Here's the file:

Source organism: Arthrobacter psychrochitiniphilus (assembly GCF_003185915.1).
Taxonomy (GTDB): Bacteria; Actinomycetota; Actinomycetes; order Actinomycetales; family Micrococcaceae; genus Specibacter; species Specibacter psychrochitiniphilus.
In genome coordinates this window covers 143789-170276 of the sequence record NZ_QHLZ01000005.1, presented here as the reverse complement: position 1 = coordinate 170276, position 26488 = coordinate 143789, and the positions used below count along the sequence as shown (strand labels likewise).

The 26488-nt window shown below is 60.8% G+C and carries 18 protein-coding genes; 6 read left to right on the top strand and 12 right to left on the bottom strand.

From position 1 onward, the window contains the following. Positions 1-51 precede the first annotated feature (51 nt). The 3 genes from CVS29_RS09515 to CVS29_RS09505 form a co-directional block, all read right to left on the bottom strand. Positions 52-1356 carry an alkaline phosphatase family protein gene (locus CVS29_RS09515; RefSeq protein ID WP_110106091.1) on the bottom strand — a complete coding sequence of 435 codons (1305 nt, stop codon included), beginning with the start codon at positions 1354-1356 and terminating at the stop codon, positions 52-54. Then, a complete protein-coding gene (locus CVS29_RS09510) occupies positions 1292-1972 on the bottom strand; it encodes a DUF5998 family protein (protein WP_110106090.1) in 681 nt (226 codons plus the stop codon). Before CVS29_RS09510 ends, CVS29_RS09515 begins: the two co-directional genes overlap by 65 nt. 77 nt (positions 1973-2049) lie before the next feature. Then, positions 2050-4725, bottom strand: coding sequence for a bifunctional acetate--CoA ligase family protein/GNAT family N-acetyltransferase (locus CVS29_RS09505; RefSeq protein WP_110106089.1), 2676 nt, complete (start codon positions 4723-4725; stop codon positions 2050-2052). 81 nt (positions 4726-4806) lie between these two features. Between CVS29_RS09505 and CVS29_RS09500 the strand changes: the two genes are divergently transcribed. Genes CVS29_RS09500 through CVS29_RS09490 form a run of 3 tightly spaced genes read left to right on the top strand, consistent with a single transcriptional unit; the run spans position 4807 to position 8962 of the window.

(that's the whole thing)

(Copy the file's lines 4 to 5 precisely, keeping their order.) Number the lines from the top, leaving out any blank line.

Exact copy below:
The 26488-nt window shown below is 60.8% G+C and carries 18 protein-coding genes; 6 read left to right on the top strand and 12 right to left on the bottom strand.

From position 1 onward, the window contains the following. Positions 1-51 precede the first annotated feature (51 nt). The 3 genes from CVS29_RS09515 to CVS29_RS09505 form a co-directional block, all read right to left on the bottom strand. Positions 52-1356 carry an alkaline phosphatase family protein gene (locus CVS29_RS09515; RefSeq protein ID WP_110106091.1) on the bottom strand — a complete coding sequence of 435 codons (1305 nt, stop codon included), beginning with the start codon at positions 1354-1356 and terminating at the stop codon, positions 52-54. Then, a complete protein-coding gene (locus CVS29_RS09510) occupies positions 1292-1972 on the bottom strand; it encodes a DUF5998 family protein (protein WP_110106090.1) in 681 nt (226 codons plus the stop codon). Before CVS29_RS09510 ends, CVS29_RS09515 begins: the two co-directional genes overlap by 65 nt. 77 nt (positions 1973-2049) lie before the next feature. Then, positions 2050-4725, bottom strand: coding sequence for a bifunctional acetate--CoA ligase family protein/GNAT family N-acetyltransferase (locus CVS29_RS09505; RefSeq protein WP_110106089.1), 2676 nt, complete (start codon positions 4723-4725; stop codon positions 2050-2052). 81 nt (positions 4726-4806) lie between these two features. Between CVS29_RS09505 and CVS29_RS09500 the strand changes: the two genes are divergently transcribed. Genes CVS29_RS09500 through CVS29_RS09490 form a run of 3 tightly spaced genes read left to right on the top strand, consistent with a single transcriptional unit; the run spans position 4807 to position 8962 of the window.